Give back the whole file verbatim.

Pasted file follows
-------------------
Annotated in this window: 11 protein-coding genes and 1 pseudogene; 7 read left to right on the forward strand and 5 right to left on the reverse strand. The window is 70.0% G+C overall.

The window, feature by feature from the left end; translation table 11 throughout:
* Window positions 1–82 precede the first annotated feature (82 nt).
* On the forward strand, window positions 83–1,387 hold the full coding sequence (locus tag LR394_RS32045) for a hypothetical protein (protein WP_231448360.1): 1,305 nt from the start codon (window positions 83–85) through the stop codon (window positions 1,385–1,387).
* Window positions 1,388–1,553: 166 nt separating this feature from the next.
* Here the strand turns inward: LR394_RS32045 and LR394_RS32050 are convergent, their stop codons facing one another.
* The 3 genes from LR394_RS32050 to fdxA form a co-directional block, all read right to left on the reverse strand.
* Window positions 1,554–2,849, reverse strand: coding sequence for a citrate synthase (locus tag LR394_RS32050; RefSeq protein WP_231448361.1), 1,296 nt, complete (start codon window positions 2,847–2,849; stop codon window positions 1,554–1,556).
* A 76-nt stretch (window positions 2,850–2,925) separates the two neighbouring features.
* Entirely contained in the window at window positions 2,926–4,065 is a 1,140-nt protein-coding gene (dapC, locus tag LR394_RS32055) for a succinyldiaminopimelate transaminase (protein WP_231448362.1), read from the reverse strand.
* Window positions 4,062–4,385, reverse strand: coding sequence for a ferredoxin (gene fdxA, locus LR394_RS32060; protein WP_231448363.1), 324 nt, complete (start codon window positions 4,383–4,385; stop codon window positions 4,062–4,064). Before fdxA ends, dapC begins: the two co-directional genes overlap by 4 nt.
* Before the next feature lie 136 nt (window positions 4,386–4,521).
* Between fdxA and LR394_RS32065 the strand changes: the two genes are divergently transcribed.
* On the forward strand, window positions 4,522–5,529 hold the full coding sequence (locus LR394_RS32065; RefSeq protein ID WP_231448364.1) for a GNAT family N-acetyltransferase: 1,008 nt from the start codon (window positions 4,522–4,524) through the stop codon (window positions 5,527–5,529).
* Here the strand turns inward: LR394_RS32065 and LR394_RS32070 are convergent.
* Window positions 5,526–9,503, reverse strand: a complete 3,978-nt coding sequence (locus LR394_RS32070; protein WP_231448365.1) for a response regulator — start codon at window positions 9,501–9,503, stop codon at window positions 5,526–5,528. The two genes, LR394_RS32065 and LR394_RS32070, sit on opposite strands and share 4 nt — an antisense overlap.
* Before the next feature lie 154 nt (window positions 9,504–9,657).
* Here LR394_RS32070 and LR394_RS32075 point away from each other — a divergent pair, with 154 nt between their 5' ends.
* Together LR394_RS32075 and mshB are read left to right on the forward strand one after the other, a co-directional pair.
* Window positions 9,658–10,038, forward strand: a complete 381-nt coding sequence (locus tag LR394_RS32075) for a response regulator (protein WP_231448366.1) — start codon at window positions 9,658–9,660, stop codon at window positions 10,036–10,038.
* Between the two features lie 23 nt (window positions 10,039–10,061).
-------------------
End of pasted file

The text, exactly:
Annotated in this window: 11 protein-coding genes and 1 pseudogene; 7 read left to right on the forward strand and 5 right to left on the reverse strand. The window is 70.0% G+C overall.

The window, feature by feature from the left end; translation table 11 throughout:
* Window positions 1–82 precede the first annotated feature (82 nt).
* On the forward strand, window positions 83–1,387 hold the full coding sequence (locus tag LR394_RS32045) for a hypothetical protein (protein WP_231448360.1): 1,305 nt from the start codon (window positions 83–85) through the stop codon (window positions 1,385–1,387).
* Window positions 1,388–1,553: 166 nt separating this feature from the next.
* Here the strand turns inward: LR394_RS32045 and LR394_RS32050 are convergent, their stop codons facing one another.
* The 3 genes from LR394_RS32050 to fdxA form a co-directional block, all read right to left on the reverse strand.
* Window positions 1,554–2,849, reverse strand: coding sequence for a citrate synthase (locus tag LR394_RS32050; RefSeq protein WP_231448361.1), 1,296 nt, complete (start codon window positions 2,847–2,849; stop codon window positions 1,554–1,556).
* A 76-nt stretch (window positions 2,850–2,925) separates the two neighbouring features.
* Entirely contained in the window at window positions 2,926–4,065 is a 1,140-nt protein-coding gene (dapC, locus tag LR394_RS32055) for a succinyldiaminopimelate transaminase (protein WP_231448362.1), read from the reverse strand.
* Window positions 4,062–4,385, reverse strand: coding sequence for a ferredoxin (gene fdxA, locus LR394_RS32060; protein WP_231448363.1), 324 nt, complete (start codon window positions 4,383–4,385; stop codon window positions 4,062–4,064). Before fdxA ends, dapC begins: the two co-directional genes overlap by 4 nt.
* Before the next feature lie 136 nt (window positions 4,386–4,521).
* Between fdxA and LR394_RS32065 the strand changes: the two genes are divergently transcribed.
* On the forward strand, window positions 4,522–5,529 hold the full coding sequence (locus LR394_RS32065; RefSeq protein ID WP_231448364.1) for a GNAT family N-acetyltransferase: 1,008 nt from the start codon (window positions 4,522–4,524) through the stop codon (window positions 5,527–5,529).
* Here the strand turns inward: LR394_RS32065 and LR394_RS32070 are convergent.
* Window positions 5,526–9,503, reverse strand: a complete 3,978-nt coding sequence (locus LR394_RS32070; protein WP_231448365.1) for a response regulator — start codon at window positions 9,501–9,503, stop codon at window positions 5,526–5,528. The two genes, LR394_RS32065 and LR394_RS32070, sit on opposite strands and share 4 nt — an antisense overlap.
* Before the next feature lie 154 nt (window positions 9,504–9,657).
* Here LR394_RS32070 and LR394_RS32075 point away from each other — a divergent pair, with 154 nt between their 5' ends.
* Together LR394_RS32075 and mshB are read left to right on the forward strand one after the other, a co-directional pair.
* Window positions 9,658–10,038, forward strand: a complete 381-nt coding sequence (locus tag LR394_RS32075) for a response regulator (protein WP_231448366.1) — start codon at window positions 9,658–9,660, stop codon at window positions 10,036–10,038.
* Between the two features lie 23 nt (window positions 10,039–10,061).